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B. Can be used in a variety of positions, providing several types of traction and upper body elevations
How it works: Why "The Angle" Is So Effective
The majority of us have hip flexion contractures, i.e., an ilio-psoas muscle which has become shortened due to the amount of time we sit. The gymnasts we see who have maintained the flexibility to touch their gluteus maximus with the back of their head do not, needless to say, have hip flexion contractures. The manner in which one verifies a hip flexion contracture is by using the Thomas position as taught by the American Academy of Orthopedic Surgeons.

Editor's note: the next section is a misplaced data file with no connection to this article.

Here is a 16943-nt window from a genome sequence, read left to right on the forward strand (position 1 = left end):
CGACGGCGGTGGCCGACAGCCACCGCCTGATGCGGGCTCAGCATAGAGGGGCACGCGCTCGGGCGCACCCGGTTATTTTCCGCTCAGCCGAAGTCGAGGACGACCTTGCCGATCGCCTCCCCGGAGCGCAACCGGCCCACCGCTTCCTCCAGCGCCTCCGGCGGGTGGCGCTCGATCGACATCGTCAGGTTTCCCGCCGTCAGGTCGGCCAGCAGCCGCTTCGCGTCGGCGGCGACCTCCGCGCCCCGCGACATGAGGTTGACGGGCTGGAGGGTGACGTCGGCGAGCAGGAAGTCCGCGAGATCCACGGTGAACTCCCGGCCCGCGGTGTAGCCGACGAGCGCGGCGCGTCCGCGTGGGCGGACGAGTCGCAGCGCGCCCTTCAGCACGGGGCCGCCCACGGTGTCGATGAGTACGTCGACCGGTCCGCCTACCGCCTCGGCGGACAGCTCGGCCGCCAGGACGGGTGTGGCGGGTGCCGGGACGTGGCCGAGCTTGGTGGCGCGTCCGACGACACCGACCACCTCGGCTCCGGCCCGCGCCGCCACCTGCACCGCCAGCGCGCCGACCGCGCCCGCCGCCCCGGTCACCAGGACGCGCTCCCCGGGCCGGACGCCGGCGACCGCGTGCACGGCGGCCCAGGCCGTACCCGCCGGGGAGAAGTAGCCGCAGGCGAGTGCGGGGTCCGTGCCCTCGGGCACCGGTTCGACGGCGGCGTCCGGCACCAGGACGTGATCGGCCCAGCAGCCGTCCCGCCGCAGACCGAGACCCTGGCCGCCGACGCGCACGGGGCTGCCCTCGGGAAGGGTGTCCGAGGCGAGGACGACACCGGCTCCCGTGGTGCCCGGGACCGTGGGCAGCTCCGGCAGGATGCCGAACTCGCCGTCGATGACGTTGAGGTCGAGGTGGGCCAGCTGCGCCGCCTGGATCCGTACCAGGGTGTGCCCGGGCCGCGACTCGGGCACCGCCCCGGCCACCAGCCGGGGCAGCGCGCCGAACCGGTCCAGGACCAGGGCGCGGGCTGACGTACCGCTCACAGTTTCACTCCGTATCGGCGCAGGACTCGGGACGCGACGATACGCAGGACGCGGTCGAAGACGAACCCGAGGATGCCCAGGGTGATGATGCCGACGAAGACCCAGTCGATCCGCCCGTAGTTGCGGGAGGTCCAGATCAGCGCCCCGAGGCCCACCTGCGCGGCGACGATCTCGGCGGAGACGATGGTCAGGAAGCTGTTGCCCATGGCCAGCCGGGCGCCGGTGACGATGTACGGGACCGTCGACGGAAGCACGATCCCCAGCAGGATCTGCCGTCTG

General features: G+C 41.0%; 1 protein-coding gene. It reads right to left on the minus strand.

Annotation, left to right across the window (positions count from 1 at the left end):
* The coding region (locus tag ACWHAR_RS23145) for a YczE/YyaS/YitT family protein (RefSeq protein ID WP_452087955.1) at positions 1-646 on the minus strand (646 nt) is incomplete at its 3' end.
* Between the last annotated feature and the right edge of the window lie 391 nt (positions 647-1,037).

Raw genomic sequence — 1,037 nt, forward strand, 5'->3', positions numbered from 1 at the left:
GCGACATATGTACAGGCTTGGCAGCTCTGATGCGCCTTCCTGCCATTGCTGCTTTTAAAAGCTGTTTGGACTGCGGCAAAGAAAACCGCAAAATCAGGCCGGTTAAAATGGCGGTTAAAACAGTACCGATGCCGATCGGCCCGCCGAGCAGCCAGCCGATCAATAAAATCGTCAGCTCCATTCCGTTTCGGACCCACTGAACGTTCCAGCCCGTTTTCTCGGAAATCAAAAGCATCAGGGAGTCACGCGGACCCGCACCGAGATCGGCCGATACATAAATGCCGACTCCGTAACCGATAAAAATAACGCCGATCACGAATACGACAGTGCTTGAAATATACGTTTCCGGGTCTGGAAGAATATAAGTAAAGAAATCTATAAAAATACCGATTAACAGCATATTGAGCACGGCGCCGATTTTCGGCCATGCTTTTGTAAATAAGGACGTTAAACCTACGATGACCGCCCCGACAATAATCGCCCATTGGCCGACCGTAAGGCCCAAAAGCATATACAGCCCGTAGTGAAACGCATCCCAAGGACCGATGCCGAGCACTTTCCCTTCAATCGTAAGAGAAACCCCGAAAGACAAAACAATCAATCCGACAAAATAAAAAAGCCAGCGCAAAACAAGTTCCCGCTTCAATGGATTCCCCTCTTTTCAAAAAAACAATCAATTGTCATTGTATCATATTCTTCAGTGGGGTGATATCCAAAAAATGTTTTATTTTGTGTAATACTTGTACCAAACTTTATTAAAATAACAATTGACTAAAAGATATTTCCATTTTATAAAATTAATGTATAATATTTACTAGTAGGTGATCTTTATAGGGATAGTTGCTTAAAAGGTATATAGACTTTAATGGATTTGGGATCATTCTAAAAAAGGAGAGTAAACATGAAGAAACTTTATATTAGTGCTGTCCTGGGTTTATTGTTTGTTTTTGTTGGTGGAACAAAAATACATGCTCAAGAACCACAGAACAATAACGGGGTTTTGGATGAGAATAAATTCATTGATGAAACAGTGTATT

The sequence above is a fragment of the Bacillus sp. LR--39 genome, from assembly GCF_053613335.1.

Because the ilio-psoas muscle is tight it becomes like a stretched rubber band when we lay supine and because the weight of the leg is greater than that of the abdomen, the lumbar spine is pulled into excessive lordosis and the result is discomfort. Notice that the first thing people do when they roll to their side is bend their hips and knees. This is the same position as when they are using "The Angle". Placing "The Angle" under the knees flexes the hip which brings the insertion end of the ilio-psoas muscle (one end of the rubber band) closer to its origin in the lumbo-sacral region of the spine. This results in less tension on the muscle and the lumbar spine can return to it's neutral comfortable position.